For #MensHealthWeek, This Powerful Photography Campaign Urges Men to Fight Depression
An important but often overlooked part of #MensHealthWeek (June 11-17th, 2018), the week preceding Father’s Day, is men’s mental health.
This year, HeadsUpGuys is trying to change that with a campaign called “Together We Can.”
The campaign features works by concept and fine art photographers from around the world who have submitted images to let guys know they are not alone.
According to the World Health Organization (WHO) men account for three times the number of suicides compared to women, with depression being a leading cause. HeadsUpGuys wants men to know that getting help with depression is no different than getting help with any other serious illness or injury, like diabetes or a broken leg.
They want to show men that friends, family members, medical professionals and other guys who have been there are here to support them.
HeadsUpGuys is also running a matching donations campaign until the end of June 2018, as local Vancouver business owners and philanthropists have stepped up to match all donations up to $100,000. Learn more about the donations campaign here.
Here are the images from their campaign:
“A flood of golden light, the sight of a rainbow, hoping with all my heart that the storm is finally breaking” — Adam Williams, australianphotographer.com
“It is my hope that this year I will pour into others as they pour into me. Cheers to the past and everything we’ve overcome; here’s to spreading kindness, art and love!” — Rob Woodcox, robwoodcox.com
“When depression comes creeping, I struggle to keep hope alive. I created this image to remind myself and everyone that despite the darkness, there is always hope. You are never alone.” — Maren Elize Klemp, marenklempart.com
“Through Internet forums, I realized there are a lot of guys out there dealing with the exact same things as me. Seeing their stories, recognizing my own struggles in them and reading about how they got better helped me build the courage to seek out professional help and start my own journey to get better.” — Tommy Ingberg, ingberg.com
“Together we can break stigma and barriers, fighting off all the negative forces that try to grip us. I created this image with Adam Hague, another photographer and supporter of HeadsUpGuys. Adam and I first met online about six or seven years ago and became friends through our photography. It was luck that we were both in the U.K. at the same time in April and we were able to meet up and create some new work together. We spent a lot of time talking about how we manage our anxieties and our mental health and how important art is in balancing both of those for us.” — Joel Robison, joelrobison.com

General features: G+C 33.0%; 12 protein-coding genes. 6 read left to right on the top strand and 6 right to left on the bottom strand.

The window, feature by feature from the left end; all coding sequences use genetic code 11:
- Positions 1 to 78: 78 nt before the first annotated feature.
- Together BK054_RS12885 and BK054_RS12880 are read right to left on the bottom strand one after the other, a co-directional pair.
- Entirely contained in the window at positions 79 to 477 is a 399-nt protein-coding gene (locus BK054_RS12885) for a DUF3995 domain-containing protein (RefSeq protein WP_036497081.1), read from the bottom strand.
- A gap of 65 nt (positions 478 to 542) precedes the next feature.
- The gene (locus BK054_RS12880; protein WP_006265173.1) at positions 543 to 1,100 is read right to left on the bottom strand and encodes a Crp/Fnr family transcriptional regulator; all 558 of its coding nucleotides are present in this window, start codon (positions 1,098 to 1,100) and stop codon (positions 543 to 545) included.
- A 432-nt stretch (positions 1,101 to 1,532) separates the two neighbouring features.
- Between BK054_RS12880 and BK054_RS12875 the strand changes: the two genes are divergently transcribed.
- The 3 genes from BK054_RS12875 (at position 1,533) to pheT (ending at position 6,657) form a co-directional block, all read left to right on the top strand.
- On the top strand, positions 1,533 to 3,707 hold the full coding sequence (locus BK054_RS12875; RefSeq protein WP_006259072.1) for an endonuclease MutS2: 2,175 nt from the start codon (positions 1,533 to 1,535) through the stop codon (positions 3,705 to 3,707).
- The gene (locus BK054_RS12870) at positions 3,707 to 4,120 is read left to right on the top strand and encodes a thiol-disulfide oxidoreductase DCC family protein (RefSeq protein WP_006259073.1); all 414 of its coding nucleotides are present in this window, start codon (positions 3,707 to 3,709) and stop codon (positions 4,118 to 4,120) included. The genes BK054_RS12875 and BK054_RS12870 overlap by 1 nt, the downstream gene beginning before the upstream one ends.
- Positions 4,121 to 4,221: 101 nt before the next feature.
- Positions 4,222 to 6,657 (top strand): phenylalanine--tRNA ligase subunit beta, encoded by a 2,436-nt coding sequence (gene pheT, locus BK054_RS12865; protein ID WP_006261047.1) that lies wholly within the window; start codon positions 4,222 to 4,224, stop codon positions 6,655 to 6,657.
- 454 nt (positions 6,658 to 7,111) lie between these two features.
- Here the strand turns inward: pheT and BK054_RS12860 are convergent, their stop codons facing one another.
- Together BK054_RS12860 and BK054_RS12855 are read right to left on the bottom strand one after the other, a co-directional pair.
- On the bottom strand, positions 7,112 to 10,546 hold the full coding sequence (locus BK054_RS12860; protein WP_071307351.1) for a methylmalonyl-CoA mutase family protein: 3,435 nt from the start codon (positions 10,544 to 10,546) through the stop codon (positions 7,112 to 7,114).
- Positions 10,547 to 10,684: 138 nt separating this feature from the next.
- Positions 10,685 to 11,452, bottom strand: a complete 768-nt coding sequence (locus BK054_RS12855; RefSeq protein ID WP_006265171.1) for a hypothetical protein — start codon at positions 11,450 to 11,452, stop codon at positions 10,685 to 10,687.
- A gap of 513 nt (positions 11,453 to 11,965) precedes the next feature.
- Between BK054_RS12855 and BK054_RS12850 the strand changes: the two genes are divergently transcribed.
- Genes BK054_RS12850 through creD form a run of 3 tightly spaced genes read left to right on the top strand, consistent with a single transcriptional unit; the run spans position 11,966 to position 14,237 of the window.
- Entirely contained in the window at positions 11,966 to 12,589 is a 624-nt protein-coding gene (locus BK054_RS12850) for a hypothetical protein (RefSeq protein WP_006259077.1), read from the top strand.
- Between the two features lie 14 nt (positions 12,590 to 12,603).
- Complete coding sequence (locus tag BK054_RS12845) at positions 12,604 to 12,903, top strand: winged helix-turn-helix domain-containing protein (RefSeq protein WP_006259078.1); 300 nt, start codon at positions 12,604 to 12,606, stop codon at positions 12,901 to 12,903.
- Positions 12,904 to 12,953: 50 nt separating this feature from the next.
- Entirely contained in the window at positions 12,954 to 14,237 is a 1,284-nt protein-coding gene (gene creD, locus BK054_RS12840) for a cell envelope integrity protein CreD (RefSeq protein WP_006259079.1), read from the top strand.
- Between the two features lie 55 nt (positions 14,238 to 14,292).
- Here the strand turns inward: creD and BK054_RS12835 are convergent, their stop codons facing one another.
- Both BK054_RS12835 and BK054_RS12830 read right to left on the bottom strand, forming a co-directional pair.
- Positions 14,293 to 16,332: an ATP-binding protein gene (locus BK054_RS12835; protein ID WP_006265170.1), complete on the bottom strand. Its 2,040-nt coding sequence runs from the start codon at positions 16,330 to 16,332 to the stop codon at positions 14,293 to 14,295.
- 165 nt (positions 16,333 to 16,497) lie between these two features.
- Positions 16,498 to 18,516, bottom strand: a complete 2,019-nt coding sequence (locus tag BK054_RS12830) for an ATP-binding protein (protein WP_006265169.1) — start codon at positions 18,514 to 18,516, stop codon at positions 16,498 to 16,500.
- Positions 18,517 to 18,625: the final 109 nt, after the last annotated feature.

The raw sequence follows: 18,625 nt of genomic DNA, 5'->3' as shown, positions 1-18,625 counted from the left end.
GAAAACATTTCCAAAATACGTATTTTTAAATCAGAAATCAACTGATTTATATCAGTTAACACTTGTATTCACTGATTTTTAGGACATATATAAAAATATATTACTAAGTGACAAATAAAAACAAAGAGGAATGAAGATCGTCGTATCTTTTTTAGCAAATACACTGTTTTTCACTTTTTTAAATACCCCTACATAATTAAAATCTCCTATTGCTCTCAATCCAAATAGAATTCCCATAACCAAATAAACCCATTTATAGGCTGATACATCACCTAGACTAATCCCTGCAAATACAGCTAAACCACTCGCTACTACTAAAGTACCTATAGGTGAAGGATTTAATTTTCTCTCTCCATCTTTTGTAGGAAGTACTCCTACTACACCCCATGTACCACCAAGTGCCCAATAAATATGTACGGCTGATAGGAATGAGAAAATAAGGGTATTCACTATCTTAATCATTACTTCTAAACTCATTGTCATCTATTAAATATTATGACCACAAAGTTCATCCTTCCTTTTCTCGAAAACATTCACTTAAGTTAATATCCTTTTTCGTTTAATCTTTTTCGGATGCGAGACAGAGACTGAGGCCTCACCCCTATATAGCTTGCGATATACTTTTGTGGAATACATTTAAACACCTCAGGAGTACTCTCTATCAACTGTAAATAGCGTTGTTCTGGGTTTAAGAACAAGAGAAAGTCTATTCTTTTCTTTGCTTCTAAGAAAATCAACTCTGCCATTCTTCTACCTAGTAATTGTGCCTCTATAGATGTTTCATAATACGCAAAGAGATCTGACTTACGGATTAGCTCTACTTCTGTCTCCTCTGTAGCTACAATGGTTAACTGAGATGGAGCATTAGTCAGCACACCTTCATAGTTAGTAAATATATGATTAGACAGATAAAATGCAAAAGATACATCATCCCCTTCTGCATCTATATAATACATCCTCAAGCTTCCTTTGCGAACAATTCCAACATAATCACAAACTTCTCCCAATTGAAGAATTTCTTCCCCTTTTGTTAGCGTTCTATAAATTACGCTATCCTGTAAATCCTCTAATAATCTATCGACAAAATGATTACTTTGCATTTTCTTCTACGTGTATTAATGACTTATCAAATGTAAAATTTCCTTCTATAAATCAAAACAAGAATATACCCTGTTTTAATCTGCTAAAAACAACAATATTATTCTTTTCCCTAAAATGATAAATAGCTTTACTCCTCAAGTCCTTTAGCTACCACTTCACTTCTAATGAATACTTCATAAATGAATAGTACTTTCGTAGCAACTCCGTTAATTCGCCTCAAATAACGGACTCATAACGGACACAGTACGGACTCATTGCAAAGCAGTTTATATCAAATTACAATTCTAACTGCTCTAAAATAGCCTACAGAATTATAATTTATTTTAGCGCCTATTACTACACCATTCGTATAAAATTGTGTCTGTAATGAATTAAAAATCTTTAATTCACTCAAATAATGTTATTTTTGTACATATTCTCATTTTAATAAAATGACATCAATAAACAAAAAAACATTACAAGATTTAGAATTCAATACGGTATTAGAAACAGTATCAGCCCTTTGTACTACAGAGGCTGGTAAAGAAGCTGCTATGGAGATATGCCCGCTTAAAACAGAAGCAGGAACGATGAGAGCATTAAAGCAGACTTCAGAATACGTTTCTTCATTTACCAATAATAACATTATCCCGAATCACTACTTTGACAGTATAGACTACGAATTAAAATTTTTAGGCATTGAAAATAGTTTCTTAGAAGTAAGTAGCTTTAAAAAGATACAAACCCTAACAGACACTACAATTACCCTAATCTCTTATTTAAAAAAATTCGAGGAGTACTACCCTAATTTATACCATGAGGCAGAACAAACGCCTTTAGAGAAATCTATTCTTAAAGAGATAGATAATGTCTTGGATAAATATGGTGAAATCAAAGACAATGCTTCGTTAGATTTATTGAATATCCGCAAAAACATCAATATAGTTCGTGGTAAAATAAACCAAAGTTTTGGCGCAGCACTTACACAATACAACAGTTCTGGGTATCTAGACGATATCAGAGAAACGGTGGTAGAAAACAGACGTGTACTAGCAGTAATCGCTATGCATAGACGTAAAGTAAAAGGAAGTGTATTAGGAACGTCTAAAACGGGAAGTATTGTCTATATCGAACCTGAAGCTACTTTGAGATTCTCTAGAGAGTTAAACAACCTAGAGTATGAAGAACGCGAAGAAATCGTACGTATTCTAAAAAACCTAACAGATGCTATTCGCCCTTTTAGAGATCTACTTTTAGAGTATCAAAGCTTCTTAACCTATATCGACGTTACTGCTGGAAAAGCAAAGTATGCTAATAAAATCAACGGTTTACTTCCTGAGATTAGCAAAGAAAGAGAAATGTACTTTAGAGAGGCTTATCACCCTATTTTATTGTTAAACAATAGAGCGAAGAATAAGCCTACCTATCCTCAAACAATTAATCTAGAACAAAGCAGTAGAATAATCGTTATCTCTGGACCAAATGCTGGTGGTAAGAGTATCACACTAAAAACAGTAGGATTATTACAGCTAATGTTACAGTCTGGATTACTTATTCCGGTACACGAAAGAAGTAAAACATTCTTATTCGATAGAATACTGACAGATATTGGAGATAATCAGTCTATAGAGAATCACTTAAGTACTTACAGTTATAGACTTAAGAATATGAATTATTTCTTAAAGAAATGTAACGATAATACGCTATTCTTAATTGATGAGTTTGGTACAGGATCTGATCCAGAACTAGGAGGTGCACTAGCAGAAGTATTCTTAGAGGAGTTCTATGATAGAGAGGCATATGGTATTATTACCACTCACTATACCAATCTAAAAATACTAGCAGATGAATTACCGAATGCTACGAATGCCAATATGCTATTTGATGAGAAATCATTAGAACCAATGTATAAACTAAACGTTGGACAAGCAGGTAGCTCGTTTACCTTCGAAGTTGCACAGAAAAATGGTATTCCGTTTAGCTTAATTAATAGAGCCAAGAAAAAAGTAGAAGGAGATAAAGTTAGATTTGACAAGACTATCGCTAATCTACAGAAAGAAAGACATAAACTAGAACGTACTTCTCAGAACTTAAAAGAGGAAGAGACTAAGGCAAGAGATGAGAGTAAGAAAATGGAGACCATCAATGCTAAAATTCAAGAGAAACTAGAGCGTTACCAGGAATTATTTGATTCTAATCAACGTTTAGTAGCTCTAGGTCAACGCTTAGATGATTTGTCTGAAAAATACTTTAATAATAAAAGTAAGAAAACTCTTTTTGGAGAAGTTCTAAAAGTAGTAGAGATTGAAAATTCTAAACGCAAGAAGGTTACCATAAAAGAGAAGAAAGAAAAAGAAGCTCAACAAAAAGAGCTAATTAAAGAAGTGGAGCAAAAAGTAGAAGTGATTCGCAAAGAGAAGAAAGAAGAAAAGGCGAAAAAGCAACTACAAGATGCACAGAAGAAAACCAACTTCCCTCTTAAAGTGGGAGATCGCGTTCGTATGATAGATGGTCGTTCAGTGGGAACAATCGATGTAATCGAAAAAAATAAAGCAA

“We want to do it all, but sometime life pushes you toward multiple directions all at once. It’s frustrating to have to feel like every move we make is followed by an undesirable sacrifice. We ended up getting stuck in the same place, the wrong place. However, we are not alone. Together we can help each other with the experience, the knowledge we gain from every step we take. Eventually, when we look back, we will see a path.” — Jason Chen, thatchinesekid.com
“There’s never one right way to reach out but there’s always options. The important thing is to take that first step.” — Nathan Milner, nathanmilner.net
“I created this image during one of the hardest times of my life. Photography became the reason I got out of my house, to create something and clear my mind. Watching the fog slowly lift up that day was one of the happiest moments of my life.” — Mikael Aldo, mikaelaldo.com
“I know it’s sometimes hard that we lose our way in the darkness. This image is created to remind me and others that there are people who are willing to be there for you, to help out in times of need. They are the ones who would be the support that would bring the light above you especially when it gets dark.” — Mike Alegado, mikealegado.com
“Reaching out can be the hardest thing we can do in our darkest times. We may not think anyone has the exact answer we’re looking for, but once you make that first step, all of a sudden it seems possible there is an answer after all. The moment I made that decision to reach out and allow someone else to see the parts of me I kept hidden, the easier it became for me to find that place of happiness I was always looking for.” — Jonathan Chapé, jonathanchape.com
“He(art) is where the Strength is. This photo is an expression of how we should support each other and find strength in talking to someone about what goes on in your head. The beams blasting out of our eyes symbolizes us using what we’ve seen (experiences) to fight the giant hands (for example, dark forces, happiness thieves, anything that makes us feel small).” — Adam Hague, facebook.com/adamhague
If you need support right now, call the National Suicide Prevention Lifeline at 1-800-273-8255, the Trevor Project at 1-866-488-7386 or reach the Crisis Text Line by texting “HOME” to 741741.
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All images via respective photographers and HeadsUpGuys.com